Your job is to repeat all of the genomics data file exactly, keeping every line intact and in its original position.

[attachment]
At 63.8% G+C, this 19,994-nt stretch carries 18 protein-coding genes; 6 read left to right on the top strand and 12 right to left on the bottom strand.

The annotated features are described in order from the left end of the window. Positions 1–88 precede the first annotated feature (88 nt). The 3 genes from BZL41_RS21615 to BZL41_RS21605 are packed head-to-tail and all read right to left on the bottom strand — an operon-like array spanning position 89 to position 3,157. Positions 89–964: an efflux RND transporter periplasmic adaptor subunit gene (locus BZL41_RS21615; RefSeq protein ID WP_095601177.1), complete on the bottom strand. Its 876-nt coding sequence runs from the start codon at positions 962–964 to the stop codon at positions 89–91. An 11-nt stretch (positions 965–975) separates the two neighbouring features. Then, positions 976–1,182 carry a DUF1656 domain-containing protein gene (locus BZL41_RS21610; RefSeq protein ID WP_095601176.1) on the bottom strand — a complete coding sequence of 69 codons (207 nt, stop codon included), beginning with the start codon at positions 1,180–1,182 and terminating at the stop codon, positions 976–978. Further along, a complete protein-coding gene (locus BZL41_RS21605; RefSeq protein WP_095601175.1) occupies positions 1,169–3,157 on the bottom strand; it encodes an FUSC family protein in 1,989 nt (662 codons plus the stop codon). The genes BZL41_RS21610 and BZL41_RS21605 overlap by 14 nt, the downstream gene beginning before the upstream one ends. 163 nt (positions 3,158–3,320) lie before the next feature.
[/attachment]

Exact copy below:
At 63.8% G+C, this 19,994-nt stretch carries 18 protein-coding genes; 6 read left to right on the top strand and 12 right to left on the bottom strand.

The annotated features are described in order from the left end of the window. Positions 1–88 precede the first annotated feature (88 nt). The 3 genes from BZL41_RS21615 to BZL41_RS21605 are packed head-to-tail and all read right to left on the bottom strand — an operon-like array spanning position 89 to position 3,157. Positions 89–964: an efflux RND transporter periplasmic adaptor subunit gene (locus BZL41_RS21615; RefSeq protein ID WP_095601177.1), complete on the bottom strand. Its 876-nt coding sequence runs from the start codon at positions 962–964 to the stop codon at positions 89–91. An 11-nt stretch (positions 965–975) separates the two neighbouring features. Then, positions 976–1,182 carry a DUF1656 domain-containing protein gene (locus BZL41_RS21610; RefSeq protein ID WP_095601176.1) on the bottom strand — a complete coding sequence of 69 codons (207 nt, stop codon included), beginning with the start codon at positions 1,180–1,182 and terminating at the stop codon, positions 976–978. Further along, a complete protein-coding gene (locus BZL41_RS21605; RefSeq protein WP_095601175.1) occupies positions 1,169–3,157 on the bottom strand; it encodes an FUSC family protein in 1,989 nt (662 codons plus the stop codon). The genes BZL41_RS21610 and BZL41_RS21605 overlap by 14 nt, the downstream gene beginning before the upstream one ends. 163 nt (positions 3,158–3,320) lie before the next feature.